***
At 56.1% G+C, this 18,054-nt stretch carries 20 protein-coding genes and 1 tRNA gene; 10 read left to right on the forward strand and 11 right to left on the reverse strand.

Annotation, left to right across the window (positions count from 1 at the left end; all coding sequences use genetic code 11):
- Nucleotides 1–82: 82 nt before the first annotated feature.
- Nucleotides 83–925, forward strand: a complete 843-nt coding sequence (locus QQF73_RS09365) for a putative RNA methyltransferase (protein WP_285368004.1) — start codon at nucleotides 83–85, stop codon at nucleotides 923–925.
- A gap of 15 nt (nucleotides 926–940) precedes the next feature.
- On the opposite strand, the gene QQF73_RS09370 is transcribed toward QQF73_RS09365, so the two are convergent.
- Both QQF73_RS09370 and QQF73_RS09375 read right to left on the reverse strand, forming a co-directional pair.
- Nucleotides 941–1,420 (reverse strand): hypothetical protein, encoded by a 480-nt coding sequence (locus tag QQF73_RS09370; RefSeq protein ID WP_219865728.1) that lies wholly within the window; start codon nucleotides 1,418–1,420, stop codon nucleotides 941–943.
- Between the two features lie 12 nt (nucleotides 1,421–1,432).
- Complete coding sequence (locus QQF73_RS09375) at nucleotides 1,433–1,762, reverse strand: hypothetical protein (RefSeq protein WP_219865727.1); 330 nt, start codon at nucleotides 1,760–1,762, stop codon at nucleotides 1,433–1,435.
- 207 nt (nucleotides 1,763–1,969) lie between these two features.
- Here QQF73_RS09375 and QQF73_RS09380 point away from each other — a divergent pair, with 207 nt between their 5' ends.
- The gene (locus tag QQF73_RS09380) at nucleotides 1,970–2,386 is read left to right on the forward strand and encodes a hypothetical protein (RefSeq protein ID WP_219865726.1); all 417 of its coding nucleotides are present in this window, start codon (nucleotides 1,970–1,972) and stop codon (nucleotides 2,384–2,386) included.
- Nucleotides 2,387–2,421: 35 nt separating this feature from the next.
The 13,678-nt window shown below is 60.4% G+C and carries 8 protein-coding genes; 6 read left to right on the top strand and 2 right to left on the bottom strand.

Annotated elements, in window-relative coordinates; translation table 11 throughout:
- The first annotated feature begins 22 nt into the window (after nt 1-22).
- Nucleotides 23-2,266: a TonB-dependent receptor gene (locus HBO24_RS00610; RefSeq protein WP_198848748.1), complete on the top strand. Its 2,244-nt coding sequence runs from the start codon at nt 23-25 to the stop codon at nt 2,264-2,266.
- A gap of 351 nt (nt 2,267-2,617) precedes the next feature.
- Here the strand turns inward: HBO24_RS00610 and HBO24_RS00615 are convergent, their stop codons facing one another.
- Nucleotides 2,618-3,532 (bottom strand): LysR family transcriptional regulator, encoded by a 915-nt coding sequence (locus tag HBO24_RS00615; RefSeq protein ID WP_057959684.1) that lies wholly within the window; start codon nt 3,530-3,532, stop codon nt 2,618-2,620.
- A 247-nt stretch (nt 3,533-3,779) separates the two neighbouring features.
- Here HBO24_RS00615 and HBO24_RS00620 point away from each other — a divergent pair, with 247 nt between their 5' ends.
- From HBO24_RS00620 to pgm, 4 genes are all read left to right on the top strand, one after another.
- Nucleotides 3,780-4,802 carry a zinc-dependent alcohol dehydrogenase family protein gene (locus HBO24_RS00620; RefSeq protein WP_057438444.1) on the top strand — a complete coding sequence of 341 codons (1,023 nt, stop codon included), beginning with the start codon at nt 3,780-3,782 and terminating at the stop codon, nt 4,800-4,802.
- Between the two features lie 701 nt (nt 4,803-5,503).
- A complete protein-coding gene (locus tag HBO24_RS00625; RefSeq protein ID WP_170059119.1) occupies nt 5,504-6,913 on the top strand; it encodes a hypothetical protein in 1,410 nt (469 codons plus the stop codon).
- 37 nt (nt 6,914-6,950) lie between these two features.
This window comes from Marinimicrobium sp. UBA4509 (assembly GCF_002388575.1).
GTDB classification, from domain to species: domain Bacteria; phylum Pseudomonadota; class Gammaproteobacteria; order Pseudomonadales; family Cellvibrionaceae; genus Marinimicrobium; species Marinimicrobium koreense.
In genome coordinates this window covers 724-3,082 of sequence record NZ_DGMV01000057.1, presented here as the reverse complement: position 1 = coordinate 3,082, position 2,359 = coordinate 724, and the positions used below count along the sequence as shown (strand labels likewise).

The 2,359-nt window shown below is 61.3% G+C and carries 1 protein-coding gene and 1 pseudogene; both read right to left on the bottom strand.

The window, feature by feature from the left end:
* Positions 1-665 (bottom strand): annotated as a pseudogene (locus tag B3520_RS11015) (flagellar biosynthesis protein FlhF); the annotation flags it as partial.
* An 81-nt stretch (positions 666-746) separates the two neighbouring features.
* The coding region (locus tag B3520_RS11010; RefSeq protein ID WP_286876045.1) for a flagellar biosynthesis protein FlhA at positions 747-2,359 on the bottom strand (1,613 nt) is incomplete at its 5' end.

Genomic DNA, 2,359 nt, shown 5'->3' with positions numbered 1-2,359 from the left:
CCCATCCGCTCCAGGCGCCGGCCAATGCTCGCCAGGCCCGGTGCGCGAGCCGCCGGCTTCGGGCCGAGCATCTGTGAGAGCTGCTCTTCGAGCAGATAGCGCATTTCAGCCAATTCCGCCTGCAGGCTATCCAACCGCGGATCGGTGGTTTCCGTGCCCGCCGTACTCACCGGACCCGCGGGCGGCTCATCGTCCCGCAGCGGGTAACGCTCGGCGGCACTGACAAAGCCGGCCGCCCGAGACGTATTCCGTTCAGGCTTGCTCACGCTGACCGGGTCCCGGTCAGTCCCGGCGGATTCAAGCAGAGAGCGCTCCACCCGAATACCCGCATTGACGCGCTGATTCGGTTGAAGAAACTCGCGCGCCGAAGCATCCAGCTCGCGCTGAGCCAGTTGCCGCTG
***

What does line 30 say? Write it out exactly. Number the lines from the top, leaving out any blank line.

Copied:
GTDB classification, from domain to species: domain Bacteria; phylum Pseudomonadota; class Gammaproteobacteria; order Pseudomonadales; family Cellvibrionaceae; genus Marinimicrobium; species Marinimicrobium koreense.